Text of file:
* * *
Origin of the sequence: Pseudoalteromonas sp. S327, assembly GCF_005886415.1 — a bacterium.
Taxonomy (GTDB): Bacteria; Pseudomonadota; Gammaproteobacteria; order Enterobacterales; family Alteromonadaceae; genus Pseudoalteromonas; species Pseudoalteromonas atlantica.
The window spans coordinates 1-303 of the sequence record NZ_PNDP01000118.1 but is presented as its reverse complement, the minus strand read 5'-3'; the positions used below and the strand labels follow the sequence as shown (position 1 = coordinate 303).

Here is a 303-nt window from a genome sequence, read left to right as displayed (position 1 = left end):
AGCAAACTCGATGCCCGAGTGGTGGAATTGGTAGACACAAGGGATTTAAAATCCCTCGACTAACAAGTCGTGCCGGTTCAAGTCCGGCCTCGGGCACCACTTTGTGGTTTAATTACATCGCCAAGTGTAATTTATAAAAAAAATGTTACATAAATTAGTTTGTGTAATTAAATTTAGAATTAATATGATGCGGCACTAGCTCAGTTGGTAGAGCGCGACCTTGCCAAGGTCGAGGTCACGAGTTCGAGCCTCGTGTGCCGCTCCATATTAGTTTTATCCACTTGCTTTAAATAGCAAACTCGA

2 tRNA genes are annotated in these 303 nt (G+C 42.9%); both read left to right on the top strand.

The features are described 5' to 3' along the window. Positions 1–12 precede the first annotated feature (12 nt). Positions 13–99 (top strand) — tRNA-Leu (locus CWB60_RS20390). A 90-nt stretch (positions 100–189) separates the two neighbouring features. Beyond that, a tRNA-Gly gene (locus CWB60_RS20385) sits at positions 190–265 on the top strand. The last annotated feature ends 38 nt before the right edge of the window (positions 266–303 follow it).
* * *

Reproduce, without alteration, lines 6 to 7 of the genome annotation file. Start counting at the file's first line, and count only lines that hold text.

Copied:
2 tRNA genes are annotated in these 303 nt (G+C 42.9%); both read left to right on the top strand.

The features are described 5' to 3' along the window. Positions 1–12 precede the first annotated feature (12 nt). Positions 13–99 (top strand) — tRNA-Leu (locus CWB60_RS20390). A 90-nt stretch (positions 100–189) separates the two neighbouring features. Beyond that, a tRNA-Gly gene (locus CWB60_RS20385) sits at positions 190–265 on the top strand. The last annotated feature ends 38 nt before the right edge of the window (positions 266–303 follow it).